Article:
When others have hurt us, offended us, or caused unwarranted grief or pain, how are we to choose to respond? I think we all know we’re supposed to “forgive”, “do unto others” no matter what has been done unto us, pray for our enemies, and thank God for trials of many kinds. And all that stuff we learned in Sunday school.
But what do you do with the pain? The pain that comes from loving too much? Forgiving, being kind, praying: none of that seems to take away the hurt that comes along with broken relationships and shattered dreams.
Sometime in high school I read a book called Passion and Purity by Elisabeth Elliot. While the book was seemingly meant for teenage girls in the throes of infatuation and subsequent heart-breaking angst, it resonated in a much deeper, spiritual way for me. If you decide to pick it up, I’ll warn you: it’s a pretty deep read.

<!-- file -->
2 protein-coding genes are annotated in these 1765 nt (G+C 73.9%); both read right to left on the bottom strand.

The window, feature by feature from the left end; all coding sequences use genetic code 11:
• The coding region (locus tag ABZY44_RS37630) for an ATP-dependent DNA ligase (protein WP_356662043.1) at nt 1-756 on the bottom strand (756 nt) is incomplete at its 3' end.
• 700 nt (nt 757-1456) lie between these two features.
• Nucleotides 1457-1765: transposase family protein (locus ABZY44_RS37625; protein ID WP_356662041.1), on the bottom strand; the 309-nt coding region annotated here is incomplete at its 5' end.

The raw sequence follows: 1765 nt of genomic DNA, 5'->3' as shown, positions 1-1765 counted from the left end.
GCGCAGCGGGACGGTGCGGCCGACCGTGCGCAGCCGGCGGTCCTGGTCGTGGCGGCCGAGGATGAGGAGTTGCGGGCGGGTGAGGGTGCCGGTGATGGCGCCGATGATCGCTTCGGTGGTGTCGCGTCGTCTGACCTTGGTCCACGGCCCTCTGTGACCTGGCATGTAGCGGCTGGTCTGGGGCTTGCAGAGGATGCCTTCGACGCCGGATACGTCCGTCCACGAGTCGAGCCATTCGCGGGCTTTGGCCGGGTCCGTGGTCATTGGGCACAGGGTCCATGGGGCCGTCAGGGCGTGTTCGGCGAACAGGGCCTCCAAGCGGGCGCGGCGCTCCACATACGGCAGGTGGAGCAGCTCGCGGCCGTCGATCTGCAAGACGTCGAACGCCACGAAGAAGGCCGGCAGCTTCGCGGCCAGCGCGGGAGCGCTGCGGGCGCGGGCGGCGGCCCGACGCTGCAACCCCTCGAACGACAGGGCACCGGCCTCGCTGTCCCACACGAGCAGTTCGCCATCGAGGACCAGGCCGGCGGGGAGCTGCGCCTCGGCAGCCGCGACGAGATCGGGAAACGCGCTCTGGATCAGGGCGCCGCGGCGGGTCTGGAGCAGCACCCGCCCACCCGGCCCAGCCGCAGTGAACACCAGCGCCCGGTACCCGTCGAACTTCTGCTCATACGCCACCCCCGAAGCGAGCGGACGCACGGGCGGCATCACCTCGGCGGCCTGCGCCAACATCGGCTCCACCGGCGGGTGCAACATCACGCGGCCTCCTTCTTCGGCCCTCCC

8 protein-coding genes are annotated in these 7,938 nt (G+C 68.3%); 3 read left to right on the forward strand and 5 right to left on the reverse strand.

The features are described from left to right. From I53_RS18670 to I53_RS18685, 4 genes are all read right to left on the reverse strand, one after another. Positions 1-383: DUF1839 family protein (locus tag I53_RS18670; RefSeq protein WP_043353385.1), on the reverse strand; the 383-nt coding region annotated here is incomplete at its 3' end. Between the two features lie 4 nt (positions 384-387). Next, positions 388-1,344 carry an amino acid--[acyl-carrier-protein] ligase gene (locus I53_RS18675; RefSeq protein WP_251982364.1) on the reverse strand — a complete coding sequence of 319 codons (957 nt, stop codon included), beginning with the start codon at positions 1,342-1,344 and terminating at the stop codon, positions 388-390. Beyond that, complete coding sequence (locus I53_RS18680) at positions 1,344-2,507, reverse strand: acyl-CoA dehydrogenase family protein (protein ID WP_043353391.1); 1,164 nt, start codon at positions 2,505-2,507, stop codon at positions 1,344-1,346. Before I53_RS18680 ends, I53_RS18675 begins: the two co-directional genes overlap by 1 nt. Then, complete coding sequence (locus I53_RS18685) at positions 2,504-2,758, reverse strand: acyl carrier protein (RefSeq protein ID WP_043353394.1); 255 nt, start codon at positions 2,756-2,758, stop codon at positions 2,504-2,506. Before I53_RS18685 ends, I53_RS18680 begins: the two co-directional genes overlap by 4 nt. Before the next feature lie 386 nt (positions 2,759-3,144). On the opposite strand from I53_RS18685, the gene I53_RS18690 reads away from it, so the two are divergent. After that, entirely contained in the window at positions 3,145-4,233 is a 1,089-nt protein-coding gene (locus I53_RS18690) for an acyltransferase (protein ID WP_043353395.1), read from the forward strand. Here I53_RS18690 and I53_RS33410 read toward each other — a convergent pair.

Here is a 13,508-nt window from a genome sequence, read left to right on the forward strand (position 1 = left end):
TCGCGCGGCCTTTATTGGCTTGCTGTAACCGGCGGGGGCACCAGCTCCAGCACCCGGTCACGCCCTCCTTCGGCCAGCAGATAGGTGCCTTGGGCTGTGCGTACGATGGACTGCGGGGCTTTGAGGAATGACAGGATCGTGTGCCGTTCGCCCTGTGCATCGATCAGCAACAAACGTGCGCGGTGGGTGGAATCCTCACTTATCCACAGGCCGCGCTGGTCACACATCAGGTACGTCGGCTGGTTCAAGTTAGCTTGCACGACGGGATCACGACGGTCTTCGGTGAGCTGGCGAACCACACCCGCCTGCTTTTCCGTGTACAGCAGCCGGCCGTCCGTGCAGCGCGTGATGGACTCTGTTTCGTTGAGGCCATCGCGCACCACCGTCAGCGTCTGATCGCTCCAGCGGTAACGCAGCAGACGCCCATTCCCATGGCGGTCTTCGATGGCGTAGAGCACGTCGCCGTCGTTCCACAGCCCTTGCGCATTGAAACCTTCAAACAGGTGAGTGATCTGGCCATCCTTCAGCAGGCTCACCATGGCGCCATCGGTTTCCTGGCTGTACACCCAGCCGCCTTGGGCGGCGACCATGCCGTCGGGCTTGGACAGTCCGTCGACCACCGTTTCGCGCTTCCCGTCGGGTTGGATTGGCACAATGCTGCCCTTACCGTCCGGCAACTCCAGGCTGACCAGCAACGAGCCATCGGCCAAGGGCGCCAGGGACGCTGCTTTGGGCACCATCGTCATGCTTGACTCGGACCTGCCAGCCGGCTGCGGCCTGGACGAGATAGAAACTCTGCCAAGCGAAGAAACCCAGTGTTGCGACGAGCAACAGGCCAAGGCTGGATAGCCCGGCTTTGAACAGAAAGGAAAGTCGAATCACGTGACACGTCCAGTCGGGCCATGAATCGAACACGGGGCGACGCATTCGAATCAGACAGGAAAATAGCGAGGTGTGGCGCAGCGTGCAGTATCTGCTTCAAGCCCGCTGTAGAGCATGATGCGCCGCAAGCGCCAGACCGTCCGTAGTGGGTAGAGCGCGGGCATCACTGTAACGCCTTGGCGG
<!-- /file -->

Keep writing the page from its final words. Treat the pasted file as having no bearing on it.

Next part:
Chapter 13, entitled Material for Sacrifice, is only four pages long, but a very hefty four pages, offering a solution for the pain that makes so much sense, but is very unrecognized by today’s standards: LET IT GO.
Quit hanging on to the hurt. Quit allowing it to fester. Make a split-second decision to be done with it, to move on. Refuse to harbor the bitterness and anger, further allowing those toxic emotions to brew in your life. And in a second fell swoop, give it to God. Like an Old Testament sacrifice, put it on a proverbial alter to Him who understands perfectly. God considers this to be an acceptable sacrifice. It’s giving Him the broken pieces, so that He can put it back together.
The most simplified way to state it: LET GO and LET GOD. Sometimes I have to do this multiple times with the same problem, but making it a disciplined practice is part of life, I suppose.
The C. S. Lewis quote, above, is in the first pages of Elliot’s book, and is a good reminder that we can’t escape this roller coaster we call life on this side of this earth. I guess it’s all in how we choose to enjoy the ride.